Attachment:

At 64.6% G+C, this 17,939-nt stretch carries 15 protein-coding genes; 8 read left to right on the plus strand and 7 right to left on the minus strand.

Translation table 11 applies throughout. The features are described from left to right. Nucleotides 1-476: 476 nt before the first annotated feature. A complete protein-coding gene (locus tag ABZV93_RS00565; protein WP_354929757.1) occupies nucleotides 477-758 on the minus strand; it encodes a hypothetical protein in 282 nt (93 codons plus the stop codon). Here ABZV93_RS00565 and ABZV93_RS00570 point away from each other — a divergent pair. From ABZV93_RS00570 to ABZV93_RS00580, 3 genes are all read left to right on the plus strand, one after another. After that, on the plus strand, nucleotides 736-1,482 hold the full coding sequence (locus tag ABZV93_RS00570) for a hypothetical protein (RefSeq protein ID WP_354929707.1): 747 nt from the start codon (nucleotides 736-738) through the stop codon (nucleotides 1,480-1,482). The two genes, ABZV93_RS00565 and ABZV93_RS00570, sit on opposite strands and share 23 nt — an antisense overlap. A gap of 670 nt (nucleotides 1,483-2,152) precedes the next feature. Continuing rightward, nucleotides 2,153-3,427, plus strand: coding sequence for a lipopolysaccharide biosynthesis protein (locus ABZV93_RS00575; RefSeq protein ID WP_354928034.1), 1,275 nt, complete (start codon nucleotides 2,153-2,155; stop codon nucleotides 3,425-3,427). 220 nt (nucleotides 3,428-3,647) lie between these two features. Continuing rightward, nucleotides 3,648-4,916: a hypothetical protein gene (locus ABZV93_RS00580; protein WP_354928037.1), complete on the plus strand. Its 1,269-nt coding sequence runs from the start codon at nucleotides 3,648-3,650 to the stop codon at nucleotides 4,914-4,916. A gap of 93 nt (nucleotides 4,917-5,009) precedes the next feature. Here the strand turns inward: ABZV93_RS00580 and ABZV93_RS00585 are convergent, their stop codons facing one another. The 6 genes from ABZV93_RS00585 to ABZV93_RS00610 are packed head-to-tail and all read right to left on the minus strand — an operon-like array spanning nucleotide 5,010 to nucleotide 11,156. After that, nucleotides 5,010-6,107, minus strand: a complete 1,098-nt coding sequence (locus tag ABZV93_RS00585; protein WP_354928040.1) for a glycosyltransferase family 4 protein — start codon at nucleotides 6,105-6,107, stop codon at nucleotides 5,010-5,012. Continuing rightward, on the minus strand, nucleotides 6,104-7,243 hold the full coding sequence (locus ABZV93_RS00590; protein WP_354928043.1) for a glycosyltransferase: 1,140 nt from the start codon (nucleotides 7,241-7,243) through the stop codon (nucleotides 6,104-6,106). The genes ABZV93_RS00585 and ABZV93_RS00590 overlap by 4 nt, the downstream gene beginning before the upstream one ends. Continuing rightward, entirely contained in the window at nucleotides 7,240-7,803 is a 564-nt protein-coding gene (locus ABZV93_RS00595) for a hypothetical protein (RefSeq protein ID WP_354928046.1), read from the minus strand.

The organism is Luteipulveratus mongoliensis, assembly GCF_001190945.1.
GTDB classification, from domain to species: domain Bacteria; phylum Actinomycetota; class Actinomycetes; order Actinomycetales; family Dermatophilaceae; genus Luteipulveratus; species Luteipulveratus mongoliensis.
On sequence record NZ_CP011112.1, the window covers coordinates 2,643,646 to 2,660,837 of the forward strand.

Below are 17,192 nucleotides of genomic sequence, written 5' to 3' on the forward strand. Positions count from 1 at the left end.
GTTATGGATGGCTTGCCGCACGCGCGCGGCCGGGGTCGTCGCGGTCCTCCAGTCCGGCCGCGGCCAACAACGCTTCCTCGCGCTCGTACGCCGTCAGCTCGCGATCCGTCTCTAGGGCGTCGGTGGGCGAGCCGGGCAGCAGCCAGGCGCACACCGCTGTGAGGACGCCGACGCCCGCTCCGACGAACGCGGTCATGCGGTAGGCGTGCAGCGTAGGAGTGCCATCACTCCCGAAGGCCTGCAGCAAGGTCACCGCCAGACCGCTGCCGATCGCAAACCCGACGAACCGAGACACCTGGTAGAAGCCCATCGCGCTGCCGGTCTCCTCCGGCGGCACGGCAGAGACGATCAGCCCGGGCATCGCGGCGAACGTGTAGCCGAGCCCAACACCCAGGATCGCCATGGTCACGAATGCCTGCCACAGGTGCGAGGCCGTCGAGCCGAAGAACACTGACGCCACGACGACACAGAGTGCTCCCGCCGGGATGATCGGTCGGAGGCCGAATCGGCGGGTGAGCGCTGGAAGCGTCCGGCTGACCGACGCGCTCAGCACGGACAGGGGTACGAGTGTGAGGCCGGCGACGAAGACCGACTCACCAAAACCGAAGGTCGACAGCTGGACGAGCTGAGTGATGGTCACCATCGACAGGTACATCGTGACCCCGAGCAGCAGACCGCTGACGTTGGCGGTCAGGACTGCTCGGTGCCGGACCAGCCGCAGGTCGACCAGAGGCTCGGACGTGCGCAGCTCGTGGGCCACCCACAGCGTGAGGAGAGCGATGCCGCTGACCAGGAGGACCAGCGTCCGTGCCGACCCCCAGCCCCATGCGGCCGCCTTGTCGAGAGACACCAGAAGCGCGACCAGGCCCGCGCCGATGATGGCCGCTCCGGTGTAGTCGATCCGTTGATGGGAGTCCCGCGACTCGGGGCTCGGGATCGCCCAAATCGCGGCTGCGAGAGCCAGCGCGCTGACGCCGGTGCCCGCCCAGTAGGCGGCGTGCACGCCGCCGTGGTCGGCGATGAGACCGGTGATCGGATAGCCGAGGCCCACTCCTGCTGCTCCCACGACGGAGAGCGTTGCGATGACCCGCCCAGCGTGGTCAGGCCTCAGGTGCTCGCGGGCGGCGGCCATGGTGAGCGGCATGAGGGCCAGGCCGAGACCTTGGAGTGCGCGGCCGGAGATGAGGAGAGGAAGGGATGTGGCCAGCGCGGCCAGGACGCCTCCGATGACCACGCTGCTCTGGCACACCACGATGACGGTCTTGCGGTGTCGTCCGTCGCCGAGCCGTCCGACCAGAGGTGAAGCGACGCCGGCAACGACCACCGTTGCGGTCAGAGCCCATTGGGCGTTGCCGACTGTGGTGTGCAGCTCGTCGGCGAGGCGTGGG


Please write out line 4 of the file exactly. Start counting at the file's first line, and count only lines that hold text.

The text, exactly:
GTDB classification, from domain to species: domain Bacteria; phylum Actinomycetota; class Actinomycetes; order Actinomycetales; family Dermatophilaceae; genus Luteipulveratus; species Luteipulveratus mongoliensis.